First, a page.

by Brenée Goforth
Communications Associate, John Locke Foundation
Last Friday, January 24, the Triangle Business Journal published an article on North Carolina’s gas tax that featured JLF’s Joe Coletti. The piece, written by senior staff writer Lauren Ohnesorge, focused on how North Carolina could deal with its aging highway system, relatively high gas taxes, and the rise in electric vehicles. Ohnesorge explains:
The gas tax, which funds 54 percent of the state’s overall transportation resources, brought in $2 billion for fiscal year 2019. But state officials don’t expect the number to keep rising, raising concerns about how the cash-strapped NCDOT will pay for improvements going forward… North Carolina has the fifth-highest diesel fuel tax already [and] the seventh-highest gas tax.
Ohnesorge quotes JLF’s Joe Coletti to explain why those gas taxes might not be sustainable into the future:
Joe Coletti, a senior fellow with the John Locke Foundation, says the point of the gas tax was a “user fee.”
“Vehicles cause wear on roads because of their weight and what they drive,” he says. “You have a car, you have a truck that weighs a certain amount, you drive a certain distance, the fuel economy is largely tied to the size of the vehicle, you buy gas based on how many miles you drive.”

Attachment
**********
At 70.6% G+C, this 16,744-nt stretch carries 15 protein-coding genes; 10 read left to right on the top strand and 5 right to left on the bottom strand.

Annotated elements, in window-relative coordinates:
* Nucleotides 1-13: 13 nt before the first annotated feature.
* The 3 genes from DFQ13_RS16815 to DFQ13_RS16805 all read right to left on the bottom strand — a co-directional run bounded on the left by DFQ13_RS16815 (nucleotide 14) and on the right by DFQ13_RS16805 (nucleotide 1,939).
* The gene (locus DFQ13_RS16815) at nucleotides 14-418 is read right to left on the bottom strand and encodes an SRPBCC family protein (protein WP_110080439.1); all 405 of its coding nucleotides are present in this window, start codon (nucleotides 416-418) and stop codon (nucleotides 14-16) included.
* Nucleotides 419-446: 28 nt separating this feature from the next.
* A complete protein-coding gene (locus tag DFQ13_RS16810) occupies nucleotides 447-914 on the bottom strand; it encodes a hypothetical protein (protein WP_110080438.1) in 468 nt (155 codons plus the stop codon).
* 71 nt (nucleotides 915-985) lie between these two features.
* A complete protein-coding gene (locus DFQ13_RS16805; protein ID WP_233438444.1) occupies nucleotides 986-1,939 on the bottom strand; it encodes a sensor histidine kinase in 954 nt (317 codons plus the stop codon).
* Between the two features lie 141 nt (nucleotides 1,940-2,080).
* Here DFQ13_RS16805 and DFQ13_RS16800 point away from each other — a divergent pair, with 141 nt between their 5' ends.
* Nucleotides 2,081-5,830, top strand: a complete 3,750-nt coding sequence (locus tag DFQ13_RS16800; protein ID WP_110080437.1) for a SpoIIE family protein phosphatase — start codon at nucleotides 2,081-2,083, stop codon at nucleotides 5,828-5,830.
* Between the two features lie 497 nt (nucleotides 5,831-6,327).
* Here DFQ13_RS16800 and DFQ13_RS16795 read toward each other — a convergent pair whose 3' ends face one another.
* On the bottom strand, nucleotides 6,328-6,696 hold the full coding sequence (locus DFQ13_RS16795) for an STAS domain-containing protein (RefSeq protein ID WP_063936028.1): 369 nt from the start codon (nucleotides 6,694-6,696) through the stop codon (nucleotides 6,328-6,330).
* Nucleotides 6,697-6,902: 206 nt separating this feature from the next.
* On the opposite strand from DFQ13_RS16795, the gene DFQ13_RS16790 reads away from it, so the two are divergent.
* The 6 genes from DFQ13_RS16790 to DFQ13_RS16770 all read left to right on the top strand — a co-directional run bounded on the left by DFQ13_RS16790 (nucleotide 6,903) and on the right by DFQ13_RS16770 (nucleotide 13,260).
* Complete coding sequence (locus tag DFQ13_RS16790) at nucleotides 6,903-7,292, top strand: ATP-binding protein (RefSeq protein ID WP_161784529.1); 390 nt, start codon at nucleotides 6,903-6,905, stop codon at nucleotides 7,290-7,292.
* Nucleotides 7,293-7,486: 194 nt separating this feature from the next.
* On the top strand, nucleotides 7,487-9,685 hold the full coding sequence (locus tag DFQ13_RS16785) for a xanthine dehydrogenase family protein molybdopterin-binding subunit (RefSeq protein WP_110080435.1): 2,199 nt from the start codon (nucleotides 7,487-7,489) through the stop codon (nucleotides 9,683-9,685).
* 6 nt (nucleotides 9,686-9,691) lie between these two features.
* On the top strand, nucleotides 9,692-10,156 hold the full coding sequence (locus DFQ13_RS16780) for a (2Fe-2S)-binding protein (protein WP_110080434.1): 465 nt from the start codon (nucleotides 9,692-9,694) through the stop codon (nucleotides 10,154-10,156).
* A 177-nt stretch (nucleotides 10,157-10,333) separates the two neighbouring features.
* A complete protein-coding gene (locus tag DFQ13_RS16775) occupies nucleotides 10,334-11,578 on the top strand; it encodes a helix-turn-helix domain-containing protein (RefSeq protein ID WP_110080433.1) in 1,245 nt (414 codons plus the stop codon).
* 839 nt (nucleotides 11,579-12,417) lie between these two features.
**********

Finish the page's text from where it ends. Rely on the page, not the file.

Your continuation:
But, as automotive technology has advanced, the math problem has gotten more complex – and the gas tax hasn’t really changed, Coletti says.
As the usage of electric cars rises, fewer people will be purchasing gas to fund the state’s highways. This comes at a difficult time when construction costs for roads keep rising. Ohnesorge writes:
In 2016, construction costs came out 66.6 percent higher than in 2000, according to [Institute on Taxation and Economic Policy]. That means a $5 million road project in 2000 cost $8.3 million in 2016 – and with less gas tax dollars to spend, it’s a strain on resources.
While many supplements to the gas tax have been proposed, few have gained traction with the public. In the piece, Coletti explains:
Coletti says one solution is a carbon tax, based on power input. “If you count the power source that generates the electricity, you end up with electric and hybrid vehicles being no more fuel efficient than a standard car,” he says.
A more popular plan is the vehicle-miles traveled tax, charging based on miles traveled – no matter what you drive.
But controversy comes in how it would be applied. Coletti notes tracking mileage through a transponder could come at a loss of privacy. “Implementation comes at a real challenge,” he says.
Toll roads can be an even more difficult challenge, as many residents are not in favor of them, and they would likely only help pay for the large heavily-trafficked highways where the toll is present.
One solution proposed by Coletti is for localities to pay to maintain their roads, rather than the state maintaining all roads. Ohnesorge quotes:
“It doesn’t make sense to have a road if you can’t maintain it,” Coletti says.